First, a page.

not suitable for direct access (e.g., Server Message Block-based file copies,
chkdsk, defragmentation or host-based backups) from the Coordinator node to
maximize their speed. To determine which host functions as the Coordinator
node, identify the owner of the Physical Disk clustered resource corresponding
to the LUN where the CSV is located. Incidentally, this architectural design
gives you an additional level of resiliency, maintaining the availability of
CSV-hosted VMs even if the connectivity to the underlying storage from their
host is lost. At that point, direct I/O traffic is automatically rerouted via
the Coordinator node. In such cases, however, performance is likely to suffer
due to the overhead of SMB communication between the nodes.

Despite this rather common misconception, CSVs are not required for Live Migration to function. It is possible to use this feature with VMs hosted on any Physical Disk resource in a Windows Server 2008 R2-based Hyper-V cluster. However, it is highly recommended to combine benefits provided by each of these technologies. This way, you are able not only to perform independent failover of VMs stored on the same LUN but also to minimize the timeout during the final stage of the migration. This is critical from a high-availability standpoint since the use of CSV eliminates delay associated with changing disk ownership that takes place in a traditional failover scenario.

Implementing Live Migration

To implement Live Migration, you must satisfy the following requirements:

  • Install a multi-node failover cluster consisting of between 2 and 16 nodes running either Windows Server 2008 R2 Enterprise, Windows Server 2008 R2 Datacenter or Microsoft Hyper-V Server 2008 R2. Although OS editions do not have to match, it is not possible to mix full and core instances. Microsoft Hyper-V Server 2008 R2 is considered to be the latter.
  • Configure iSCSI or Fibre Channel storage shared by all nodes.
  • Separate a network subnet shared by all nodes dedicated to Live Migration, with the bandwidth of 1Gbps or higher, preferably via adapters (both physical and VM-based) configured with support for Jumbo Frames, TCP Chimney and Virtual Machine Queue. These capabilities have been introduced in Windows Server 2008 R2 based Hyper-V. Effectively, each cluster node should have at least five network adapters to accommodate private, public, Hyper-V management and redirected CSV I/O traffic. This number increases if you intend to use iSCSI-based storage and want to provide some level of redundancy. In addition, Client for Microsoft Networks and File and Printer Sharing for Microsoft Networks components should be enabled on adapters connected to the CSV network. To designate, assign to it the lowest value of Metric parameter using Get-ClusterNetwork PowerShell cmdlet. Conversely, disable these components on adapters intended for Live Migration. This is configurable via the Network for Live Migration tab of VM’s Properties dialog box in the Failover Cluster Manager interface.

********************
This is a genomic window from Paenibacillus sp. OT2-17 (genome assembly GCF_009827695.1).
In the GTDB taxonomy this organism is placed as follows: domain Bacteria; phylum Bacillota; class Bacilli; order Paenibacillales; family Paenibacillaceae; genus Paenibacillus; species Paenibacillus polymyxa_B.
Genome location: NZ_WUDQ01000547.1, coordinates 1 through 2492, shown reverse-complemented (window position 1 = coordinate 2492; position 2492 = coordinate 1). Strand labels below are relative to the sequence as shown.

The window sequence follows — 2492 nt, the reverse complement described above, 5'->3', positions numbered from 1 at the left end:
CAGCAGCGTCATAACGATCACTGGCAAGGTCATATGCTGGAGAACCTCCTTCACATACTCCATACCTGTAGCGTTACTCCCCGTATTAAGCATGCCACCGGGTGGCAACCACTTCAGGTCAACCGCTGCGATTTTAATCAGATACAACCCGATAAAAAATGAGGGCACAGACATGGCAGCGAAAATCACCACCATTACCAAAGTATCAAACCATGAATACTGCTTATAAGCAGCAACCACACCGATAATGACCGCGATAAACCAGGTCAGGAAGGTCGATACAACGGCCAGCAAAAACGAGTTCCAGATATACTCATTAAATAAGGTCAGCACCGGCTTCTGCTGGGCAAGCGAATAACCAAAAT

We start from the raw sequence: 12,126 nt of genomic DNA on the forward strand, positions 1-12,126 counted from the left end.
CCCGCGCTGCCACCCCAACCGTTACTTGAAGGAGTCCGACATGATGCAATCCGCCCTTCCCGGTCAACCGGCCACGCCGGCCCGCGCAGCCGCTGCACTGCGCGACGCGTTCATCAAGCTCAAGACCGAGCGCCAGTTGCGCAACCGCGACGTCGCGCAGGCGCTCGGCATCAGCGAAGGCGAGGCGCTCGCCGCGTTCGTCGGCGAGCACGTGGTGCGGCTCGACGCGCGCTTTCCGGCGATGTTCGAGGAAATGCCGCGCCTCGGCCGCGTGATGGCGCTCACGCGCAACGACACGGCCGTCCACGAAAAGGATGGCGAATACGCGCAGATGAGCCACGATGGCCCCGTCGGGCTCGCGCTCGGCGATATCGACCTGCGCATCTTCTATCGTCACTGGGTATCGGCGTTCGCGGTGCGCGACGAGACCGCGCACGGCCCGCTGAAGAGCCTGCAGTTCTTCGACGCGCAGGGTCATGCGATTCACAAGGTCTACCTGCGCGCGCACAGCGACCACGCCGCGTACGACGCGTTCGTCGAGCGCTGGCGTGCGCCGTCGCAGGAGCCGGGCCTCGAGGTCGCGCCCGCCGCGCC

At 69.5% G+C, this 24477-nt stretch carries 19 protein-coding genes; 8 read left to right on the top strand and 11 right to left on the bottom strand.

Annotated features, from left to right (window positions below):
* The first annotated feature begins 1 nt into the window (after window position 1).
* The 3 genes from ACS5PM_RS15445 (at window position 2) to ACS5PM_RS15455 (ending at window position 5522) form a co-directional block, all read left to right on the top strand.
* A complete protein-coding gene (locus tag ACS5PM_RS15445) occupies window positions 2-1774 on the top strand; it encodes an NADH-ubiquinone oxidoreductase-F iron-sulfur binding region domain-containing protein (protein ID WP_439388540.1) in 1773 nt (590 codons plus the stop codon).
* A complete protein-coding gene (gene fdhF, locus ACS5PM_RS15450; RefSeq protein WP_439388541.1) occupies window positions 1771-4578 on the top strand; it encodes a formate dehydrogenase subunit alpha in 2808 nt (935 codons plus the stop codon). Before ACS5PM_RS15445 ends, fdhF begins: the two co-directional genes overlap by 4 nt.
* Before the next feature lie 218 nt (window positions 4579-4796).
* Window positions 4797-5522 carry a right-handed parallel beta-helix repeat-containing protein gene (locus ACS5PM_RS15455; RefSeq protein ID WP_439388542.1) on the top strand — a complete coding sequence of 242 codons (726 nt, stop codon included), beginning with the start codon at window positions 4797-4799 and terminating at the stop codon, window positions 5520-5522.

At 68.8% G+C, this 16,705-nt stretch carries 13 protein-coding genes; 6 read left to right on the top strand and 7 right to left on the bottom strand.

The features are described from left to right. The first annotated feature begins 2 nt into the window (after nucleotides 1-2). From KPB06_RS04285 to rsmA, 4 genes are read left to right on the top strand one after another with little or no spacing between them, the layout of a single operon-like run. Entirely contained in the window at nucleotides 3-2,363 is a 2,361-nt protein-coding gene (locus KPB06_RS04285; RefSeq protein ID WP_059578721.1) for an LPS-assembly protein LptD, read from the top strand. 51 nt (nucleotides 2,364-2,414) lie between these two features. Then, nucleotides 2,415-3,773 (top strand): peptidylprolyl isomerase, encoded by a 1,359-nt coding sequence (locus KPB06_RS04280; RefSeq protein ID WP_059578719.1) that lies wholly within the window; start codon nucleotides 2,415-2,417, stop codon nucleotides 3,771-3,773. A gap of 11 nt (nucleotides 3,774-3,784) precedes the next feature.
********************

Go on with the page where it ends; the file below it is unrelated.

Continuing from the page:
• All nodes must either have the matching processor type or use Processor Compatibility Mode (available starting with Windows Server 2008 R2) to disable processor features not supported cluster-wide. Despite the additional flexibility this feature provides, the basic requirement for consistent processor architecture still must be satisfied (i.e., you cannot mix servers running AMD and Intel processors). Keep in mind that Processor Compatibility Mode might cause some applications to work in a substandard manner or even fail.

CSV takes the form of the %SystemDrive%ClusterStorage folder appearing on all cluster nodes. Each new LUN added to it is represented by a subfolder, named by default Volumex (where x is a positive, sequentially assigned integer). When creating VMs using CSV functionality, all of their components, including configuration files and VHDs corresponding to dynamically expanding, fixed-sized or differencing volumes (CSV does not support pass-through disks) must reside within one of these volumes. When configuring new VMs, this happens automatically as long as you point to the appropriate Volumex subfolder of the %SystemDrive%ClusterStorage folder on the Specify Name and Location and Connect Virtual Hard Disk pages of the New Virtual Machine Wizard. Subsequently, to provide high availability capabilities for the newly created VMs, they must be added as VMs using the High Availability Wizard accessible via Configure a Service or Application link in the Failover Cluster Manager console. Alternatively, can combine both of these steps by using Virtual Machines… New Virtual Machine links in the context sensitive menu of Services and applications node.

Once implemented, Live Migration can be initiated manually via the management interface of Failover Cluster Manager and Microsoft System Center Virtual Machine Manager 2008 R2 or through PowerShell cmdlets (on which the tasks carried out by SCVMM 2008 R2 are based) and corresponding Windows Management Instrumentation scripts. It is also possible to automate its execution by leveraging PRO Tip functionality of SCVMM 2008 R2 or trigger it whenever a cluster node is placed in the maintenance mode.

Just remember that any cluster node supports only a single Live Migration session (incoming or outgoing) at the time. Effectively, this means the total number of simultaneous migrations is limited by the number of cluster nodes (equal to 1/2 of their total count). It is also worth noting that CSV technology introduces operational challenges, backup in particular, which should be carefully considered before you decide to implement it.